girls spent most of the morning in decorating the parlors. The front parlor
was very effective in red while the back parlor presented a brave show of
Yaleis emblems. On that evening there were two dinner parties-one by
Yale's admirers and the other by Harvard's. By this time the score of the
game was known and the "Yale" girls said: "We decided that last Tuesday."
Thus ended the Harvard-Yale game.
First A-C Game. 8-6. Lineup.
A Division C Division
T. Costello F. A. Reed
S. Arentzen F. M. Noel
E. Curran G. O. Phillips
P. Casey G. F. Way
G. Conway J. C. S. Claflin
A. Drawbridge S. C. R. Sherman
The A division of the Senior Regulars challenged the C division to a
match game of basket ball, to be played inthe gymnasium on the afternoon
of January Qst. Although the game abounded in fouls, it was very close, the
C's winning by only two points-the score being 8 to 6.
Second A-C Game. E29-16. Lineup.
A Division C Division
T. Costello F. A. Reed
S. Arentzen F. H. Moynihan
C. Dennis G. O. Phillips
M. Callahan G. F. VVay
G. Conway J. C. C. Moses
P. Bodwell S. C. M. Noel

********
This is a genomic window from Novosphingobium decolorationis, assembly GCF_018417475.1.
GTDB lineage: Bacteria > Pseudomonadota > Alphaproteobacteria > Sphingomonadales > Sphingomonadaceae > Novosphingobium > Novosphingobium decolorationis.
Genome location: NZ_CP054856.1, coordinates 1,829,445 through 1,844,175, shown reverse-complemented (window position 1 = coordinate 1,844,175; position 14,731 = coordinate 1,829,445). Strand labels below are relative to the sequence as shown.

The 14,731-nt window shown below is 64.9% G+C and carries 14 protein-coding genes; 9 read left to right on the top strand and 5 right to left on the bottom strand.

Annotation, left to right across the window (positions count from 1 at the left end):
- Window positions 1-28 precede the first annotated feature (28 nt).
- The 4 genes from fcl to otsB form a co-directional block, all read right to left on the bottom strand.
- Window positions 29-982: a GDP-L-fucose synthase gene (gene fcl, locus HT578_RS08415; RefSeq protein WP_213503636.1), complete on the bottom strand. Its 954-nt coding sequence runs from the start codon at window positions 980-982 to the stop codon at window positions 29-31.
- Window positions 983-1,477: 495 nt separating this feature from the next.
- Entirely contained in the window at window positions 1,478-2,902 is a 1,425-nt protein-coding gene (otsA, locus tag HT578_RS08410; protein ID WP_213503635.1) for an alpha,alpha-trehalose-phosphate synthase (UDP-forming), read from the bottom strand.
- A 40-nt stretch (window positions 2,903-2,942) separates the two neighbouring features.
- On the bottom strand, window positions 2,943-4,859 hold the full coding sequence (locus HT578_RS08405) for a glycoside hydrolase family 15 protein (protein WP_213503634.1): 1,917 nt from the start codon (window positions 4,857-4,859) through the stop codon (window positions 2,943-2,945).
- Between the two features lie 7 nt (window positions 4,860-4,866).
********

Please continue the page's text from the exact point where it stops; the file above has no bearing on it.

After some practice, the A division, feeling in better trim, again chal-
lenged the C's for a game on February 10th. This game was well attended
and was exceedingly close at the start. One of the features of the game was
Helen Moynihan's slanting throws. The score ran quite high and at the
end, the score was Q9 to 16, in favor of the C division.
SYNOPSIS OP MINERALOGY COURSE.
The minerals lie within the ground.
Water action makes them roundg
Heat action makes them brown:
Pressure action makes them sound,
Volcanic action makes them bound.
By Dr. Lambert they are found:
Tneir history he doth expound
To all the eager damsels 'round.
By all his words their witsare drowned,
'Till all they do is say "Confound!"
as exe an
Frances Was never much of a runner, but she was always a
ae as are
Miss Sherman: "I have an announcement to make."
ae axe we
Where on this 'cterrestrial sphere" did you ever get such a
as ek as
B Senior: "What is an isotherm?
Thoughtful pupil: "An isotherm shows how far the ice comes
down from the North Pole."
ee an as
In the Geography class: Not upturned faces at sea, but .1
"sea of upturned faces."
an as as
To the Juniors: "There's a gude time coming"-next year.
as as an
In a B Senior conference: Miss Lamson: "I
'Katydids were birds P'
an an an
When those checks come in for substituting,
ber your friends and don't speculate in stocks.
Miss Stanleyis troches for colds: I find the medicine worse
than the malady.
an an an
Special topics: Thereis nothing like being used to a thing-
" ,Tis nothing when you are used to it."